By: Surjit Singh Flora
After defeating the ruling Quebec Liberals earlier this month, premier-elect François Legault’s Coalition Avenir Québec announced that some public employees may be banned from wearing religious clothing under a proposed “secularism law” in the province.
Restrictions would be placed on all religious symbols, including a kippah skull cap or a hijab, and would apply to judges, prosecutors, police officers, prison guards, and school teachers in the French-speaking province.
Last month, the canton of St. Gallen became the second in Switzerland to vote for a ban on facial coverings in public.
The new law stipulates that “any person who renders themselves unrecognizable by covering their face in a public space and thus endangers public security or social and religious peace, will be fined.”
Changing the law to ban items such as Muslim veils or other overtly religious clothing may backfire. But why do countries and other jurisdictions still keep doing it?
This issue of Muslim women covering their faces is one that elicits very strong reactions, from a rights and freedoms perspective as well as from the perspective of those in our society who view this religious practice with great suspicion and mistrust.
If a woman chooses to cover her face to observe her religious traditions, our Constitution protects her right to do so. Frankly, it’s absurd to pass any law that is so obviously a violation of that Constitution and its Charter of Rights and Freedoms, leaving me to openly question the motives of the lawmakers who do it.
Prime Minister Justin Trudeau encouraged Mr. Legault to reconsider his suggested ban. “I am not of the opinion that the state should tell a woman what she can or cannot wear,” he said.
I was talking with an older Roman Catholic friend of mine who, during a conversation on this topic, recalled how, as a child, whenever his family attended mass, his mother had to either wear a hat that covered the majority of her head or wear a lace veil called a mantilla to cover her head. This Christian, Roman Catholic practice has not been altogether abandoned, with female dignitaries visiting the Pope often pictured wearing black clothes and a mantilla to this day. One still sees the occasional older woman wearing one to mass, but no one rushes to admonish her for observing a practice that has faded from popular use as the conventions of worship in that faith have evolved over time.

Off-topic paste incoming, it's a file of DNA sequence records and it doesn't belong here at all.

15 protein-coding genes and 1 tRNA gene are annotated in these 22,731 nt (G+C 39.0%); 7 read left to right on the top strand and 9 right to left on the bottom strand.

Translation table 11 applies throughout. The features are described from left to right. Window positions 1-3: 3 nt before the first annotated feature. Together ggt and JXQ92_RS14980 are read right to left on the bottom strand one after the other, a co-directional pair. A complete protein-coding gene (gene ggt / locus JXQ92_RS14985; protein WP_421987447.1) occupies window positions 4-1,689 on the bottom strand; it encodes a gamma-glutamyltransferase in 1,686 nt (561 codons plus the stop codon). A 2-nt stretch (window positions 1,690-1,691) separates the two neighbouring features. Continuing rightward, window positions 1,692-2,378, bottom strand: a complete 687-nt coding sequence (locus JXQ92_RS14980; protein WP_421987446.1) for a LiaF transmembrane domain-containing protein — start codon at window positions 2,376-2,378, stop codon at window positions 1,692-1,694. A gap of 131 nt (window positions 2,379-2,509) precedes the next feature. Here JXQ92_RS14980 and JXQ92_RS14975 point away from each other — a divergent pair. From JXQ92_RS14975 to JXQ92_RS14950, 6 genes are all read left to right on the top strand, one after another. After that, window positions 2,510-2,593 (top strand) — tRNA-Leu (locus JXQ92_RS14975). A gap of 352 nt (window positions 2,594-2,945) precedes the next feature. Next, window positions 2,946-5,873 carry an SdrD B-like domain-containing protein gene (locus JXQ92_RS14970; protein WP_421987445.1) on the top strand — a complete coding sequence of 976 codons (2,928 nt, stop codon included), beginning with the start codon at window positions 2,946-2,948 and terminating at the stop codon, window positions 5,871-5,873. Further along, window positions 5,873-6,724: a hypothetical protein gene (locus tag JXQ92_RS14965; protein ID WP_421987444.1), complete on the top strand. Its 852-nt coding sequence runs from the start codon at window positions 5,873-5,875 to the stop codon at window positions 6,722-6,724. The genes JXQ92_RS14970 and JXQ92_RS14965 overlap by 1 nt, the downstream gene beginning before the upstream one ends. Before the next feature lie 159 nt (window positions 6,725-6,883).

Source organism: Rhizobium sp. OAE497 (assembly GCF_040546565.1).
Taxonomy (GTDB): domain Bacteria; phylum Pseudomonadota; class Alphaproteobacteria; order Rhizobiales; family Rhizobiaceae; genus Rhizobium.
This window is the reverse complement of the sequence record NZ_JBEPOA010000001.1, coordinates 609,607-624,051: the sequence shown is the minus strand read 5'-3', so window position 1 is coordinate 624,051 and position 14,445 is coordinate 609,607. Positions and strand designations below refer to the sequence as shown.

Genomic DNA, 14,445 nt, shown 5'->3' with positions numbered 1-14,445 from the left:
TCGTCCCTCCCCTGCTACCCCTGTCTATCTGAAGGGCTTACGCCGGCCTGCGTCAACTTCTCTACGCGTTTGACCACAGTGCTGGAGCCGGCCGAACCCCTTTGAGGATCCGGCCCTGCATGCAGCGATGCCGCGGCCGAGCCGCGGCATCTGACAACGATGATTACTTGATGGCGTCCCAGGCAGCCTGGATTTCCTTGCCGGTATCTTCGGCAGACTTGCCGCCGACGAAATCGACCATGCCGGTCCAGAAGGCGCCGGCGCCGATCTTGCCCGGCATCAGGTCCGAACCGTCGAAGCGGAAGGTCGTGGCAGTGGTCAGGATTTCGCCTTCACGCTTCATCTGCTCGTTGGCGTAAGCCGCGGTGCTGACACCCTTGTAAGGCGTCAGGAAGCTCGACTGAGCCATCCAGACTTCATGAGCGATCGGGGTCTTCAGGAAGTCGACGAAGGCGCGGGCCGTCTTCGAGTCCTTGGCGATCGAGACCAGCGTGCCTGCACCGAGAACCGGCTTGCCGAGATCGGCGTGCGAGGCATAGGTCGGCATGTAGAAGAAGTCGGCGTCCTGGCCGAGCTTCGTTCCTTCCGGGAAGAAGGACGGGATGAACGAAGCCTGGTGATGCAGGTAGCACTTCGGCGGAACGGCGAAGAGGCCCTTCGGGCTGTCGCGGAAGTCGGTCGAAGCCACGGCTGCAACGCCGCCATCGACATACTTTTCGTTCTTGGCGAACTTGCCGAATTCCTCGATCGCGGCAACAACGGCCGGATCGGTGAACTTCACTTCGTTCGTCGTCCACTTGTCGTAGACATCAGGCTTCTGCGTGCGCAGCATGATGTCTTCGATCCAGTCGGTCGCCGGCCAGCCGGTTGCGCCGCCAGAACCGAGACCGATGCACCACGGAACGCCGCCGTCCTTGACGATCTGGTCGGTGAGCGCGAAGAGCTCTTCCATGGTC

I have strong feelings about this issue that come from my personal experience as a member of a visible minority who, from time to time, has been subjected to “strong reactions” from people over my turban, or on those occasions when I wear traditional clothes or carry a kirpan, a ceremonial dagger.
I remember the doomsday predictions of blood and carnage that were made when observant Sikhs were permitted to wear their kirpan in schools, places of employment, and even courts of law. These are ceremonial, symbolic items, and none of the hysterical predictions of knife-wielding Sikhs running amok ever came to pass. Nor will they.
Under the Swiss system of direct democracy, voters in St. Gallen wanted to tighten the rules to punish people who wear face-coverings in public and therefore “threaten or endanger public security or religious or social peace.”
Too many people view these “foreign customs” through the lens of Western sensibilities: women choosing to cover their face, or their body is at best a curious practice, or at worst a practice of dangerous and suspect motives hiding behind the orthodox religious convention. Even within Islam, the practice of wearing the niqab can be controversial, with some Muslim scholars expressing the opinion that it is not required, while others assert their opinion that it is.
Mandatory, not mandatory—to those women who do wear the niqab or burqa, it is clearly a requirement to them as they choose to interpret their religion and, ultimately, our Constitution guarantees them that choice. If we can successfully deprive these women of that choice, then I believe we can deprive our citizens of just about any choice.
This is not freedom, it is oppression. And it is not worthy of any country or the government.
Surjit Singh Flora is a veteran journalist and freelance writer based in Brampton.